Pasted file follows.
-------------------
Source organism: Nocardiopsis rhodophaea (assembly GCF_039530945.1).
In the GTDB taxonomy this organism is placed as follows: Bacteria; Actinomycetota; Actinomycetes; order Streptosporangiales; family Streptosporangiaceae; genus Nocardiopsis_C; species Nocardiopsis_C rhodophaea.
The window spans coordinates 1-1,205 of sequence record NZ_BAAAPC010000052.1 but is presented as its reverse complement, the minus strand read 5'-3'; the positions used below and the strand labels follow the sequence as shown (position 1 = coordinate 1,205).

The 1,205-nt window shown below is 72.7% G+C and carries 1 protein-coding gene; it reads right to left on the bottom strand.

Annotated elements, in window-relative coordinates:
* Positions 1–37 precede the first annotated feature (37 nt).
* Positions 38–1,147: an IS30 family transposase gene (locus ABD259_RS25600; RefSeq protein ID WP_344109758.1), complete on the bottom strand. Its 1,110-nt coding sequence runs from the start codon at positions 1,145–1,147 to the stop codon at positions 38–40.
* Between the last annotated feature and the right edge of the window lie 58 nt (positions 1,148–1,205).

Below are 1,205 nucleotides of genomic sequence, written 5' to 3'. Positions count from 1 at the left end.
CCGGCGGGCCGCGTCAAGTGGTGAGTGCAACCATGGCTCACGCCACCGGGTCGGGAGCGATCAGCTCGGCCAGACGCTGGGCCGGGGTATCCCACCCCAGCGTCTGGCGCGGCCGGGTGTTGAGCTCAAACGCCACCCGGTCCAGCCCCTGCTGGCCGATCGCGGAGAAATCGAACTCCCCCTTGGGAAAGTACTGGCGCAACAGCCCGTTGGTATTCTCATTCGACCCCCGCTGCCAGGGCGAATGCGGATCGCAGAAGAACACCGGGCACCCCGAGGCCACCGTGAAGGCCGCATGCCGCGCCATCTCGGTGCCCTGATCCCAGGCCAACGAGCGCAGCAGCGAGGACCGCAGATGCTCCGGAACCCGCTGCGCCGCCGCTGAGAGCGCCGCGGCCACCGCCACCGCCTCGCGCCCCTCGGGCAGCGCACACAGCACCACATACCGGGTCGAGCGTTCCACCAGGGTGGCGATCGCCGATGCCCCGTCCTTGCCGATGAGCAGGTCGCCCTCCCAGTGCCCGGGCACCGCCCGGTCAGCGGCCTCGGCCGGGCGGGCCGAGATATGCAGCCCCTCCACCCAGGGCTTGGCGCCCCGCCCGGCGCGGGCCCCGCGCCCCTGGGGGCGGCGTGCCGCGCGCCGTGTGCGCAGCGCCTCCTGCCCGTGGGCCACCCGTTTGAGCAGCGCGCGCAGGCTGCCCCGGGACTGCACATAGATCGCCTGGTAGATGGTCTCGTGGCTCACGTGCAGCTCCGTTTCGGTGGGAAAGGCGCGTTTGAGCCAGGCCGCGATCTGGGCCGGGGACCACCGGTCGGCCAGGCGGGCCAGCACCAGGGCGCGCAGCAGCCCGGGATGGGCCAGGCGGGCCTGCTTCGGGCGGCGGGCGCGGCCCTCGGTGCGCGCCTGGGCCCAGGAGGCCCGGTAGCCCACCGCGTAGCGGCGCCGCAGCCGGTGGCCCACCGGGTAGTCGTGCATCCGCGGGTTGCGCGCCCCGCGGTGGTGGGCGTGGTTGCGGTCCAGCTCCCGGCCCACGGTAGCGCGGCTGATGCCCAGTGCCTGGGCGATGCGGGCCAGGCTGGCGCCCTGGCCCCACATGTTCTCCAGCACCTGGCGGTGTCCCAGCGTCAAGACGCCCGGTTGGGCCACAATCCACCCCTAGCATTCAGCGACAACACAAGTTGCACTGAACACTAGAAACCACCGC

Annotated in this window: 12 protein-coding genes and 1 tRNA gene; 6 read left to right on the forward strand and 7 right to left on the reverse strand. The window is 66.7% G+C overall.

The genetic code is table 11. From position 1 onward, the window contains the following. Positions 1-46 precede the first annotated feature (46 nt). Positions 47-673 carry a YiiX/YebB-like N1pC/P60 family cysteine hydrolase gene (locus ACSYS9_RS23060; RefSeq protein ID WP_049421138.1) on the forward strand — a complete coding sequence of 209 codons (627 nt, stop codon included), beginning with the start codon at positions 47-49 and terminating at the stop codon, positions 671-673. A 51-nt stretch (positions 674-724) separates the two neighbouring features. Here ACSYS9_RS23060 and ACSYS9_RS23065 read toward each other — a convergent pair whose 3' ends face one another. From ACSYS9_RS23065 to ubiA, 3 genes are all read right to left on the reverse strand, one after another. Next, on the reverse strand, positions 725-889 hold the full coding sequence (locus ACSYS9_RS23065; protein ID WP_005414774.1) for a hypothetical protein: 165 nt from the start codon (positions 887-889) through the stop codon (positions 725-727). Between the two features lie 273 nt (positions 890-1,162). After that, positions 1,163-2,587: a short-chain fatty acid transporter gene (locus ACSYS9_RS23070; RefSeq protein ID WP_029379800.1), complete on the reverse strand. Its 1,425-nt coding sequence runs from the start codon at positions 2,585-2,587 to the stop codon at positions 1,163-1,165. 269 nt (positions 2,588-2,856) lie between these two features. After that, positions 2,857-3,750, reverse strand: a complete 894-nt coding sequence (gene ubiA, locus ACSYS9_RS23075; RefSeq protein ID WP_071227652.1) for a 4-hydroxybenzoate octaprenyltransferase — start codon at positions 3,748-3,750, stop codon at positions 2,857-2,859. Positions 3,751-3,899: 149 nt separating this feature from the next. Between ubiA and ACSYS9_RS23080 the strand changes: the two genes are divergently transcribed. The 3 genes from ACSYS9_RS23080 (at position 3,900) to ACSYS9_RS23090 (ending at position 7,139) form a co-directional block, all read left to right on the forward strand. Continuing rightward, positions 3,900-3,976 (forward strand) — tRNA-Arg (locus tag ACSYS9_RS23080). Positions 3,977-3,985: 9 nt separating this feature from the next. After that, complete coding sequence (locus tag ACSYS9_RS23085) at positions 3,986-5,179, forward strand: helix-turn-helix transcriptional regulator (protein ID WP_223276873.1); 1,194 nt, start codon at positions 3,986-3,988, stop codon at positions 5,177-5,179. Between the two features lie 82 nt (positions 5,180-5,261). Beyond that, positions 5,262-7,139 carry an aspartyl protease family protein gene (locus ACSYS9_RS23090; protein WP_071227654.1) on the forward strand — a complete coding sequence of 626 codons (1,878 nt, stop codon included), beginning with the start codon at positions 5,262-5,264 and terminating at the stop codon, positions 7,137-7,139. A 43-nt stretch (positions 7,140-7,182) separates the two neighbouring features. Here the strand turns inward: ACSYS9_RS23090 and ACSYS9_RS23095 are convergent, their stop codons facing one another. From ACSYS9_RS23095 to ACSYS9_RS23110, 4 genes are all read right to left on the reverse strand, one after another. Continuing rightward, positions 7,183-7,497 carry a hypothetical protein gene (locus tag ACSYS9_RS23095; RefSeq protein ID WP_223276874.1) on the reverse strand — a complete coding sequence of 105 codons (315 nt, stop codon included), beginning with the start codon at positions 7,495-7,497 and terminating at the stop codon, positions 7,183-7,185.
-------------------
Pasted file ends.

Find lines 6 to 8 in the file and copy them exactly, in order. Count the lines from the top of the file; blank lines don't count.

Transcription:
* Positions 1–37 precede the first annotated feature (37 nt).
* Positions 38–1,147: an IS30 family transposase gene (locus ABD259_RS25600; RefSeq protein ID WP_344109758.1), complete on the bottom strand. Its 1,110-nt coding sequence runs from the start codon at positions 1,145–1,147 to the stop codon at positions 38–40.
* Between the last annotated feature and the right edge of the window lie 58 nt (positions 1,148–1,205).